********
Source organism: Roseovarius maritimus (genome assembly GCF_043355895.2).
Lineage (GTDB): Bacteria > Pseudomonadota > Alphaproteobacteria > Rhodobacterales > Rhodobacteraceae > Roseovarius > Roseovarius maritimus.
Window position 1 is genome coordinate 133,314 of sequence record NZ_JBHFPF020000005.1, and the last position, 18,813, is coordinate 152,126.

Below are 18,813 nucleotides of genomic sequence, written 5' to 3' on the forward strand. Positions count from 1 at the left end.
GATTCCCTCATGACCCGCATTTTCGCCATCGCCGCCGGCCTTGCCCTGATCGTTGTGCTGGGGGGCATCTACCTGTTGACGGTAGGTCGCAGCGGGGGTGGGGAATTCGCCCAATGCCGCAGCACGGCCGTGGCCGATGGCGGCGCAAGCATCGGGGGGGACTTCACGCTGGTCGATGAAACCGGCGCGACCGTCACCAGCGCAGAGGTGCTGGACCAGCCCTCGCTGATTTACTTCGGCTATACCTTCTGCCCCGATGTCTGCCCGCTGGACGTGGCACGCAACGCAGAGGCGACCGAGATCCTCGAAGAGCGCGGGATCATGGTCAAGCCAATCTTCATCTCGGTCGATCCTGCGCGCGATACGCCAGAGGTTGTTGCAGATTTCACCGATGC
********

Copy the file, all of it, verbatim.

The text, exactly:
Source organism: Roseovarius maritimus (genome assembly GCF_043355895.2).
Lineage (GTDB): Bacteria > Pseudomonadota > Alphaproteobacteria > Rhodobacterales > Rhodobacteraceae > Roseovarius > Roseovarius maritimus.
Window position 1 is genome coordinate 133,314 of sequence record NZ_JBHFPF020000005.1, and the last position, 18,813, is coordinate 152,126.

Below are 18,813 nucleotides of genomic sequence, written 5' to 3' on the forward strand. Positions count from 1 at the left end.
GATTCCCTCATGACCCGCATTTTCGCCATCGCCGCCGGCCTTGCCCTGATCGTTGTGCTGGGGGGCATCTACCTGTTGACGGTAGGTCGCAGCGGGGGTGGGGAATTCGCCCAATGCCGCAGCACGGCCGTGGCCGATGGCGGCGCAAGCATCGGGGGGGACTTCACGCTGGTCGATGAAACCGGCGCGACCGTCACCAGCGCAGAGGTGCTGGACCAGCCCTCGCTGATTTACTTCGGCTATACCTTCTGCCCCGATGTCTGCCCGCTGGACGTGGCACGCAACGCAGAGGCGACCGAGATCCTCGAAGAGCGCGGGATCATGGTCAAGCCAATCTTCATCTCGGTCGATCCTGCGCGCGATACGCCAGAGGTTGTTGCAGATTTCACCGATGC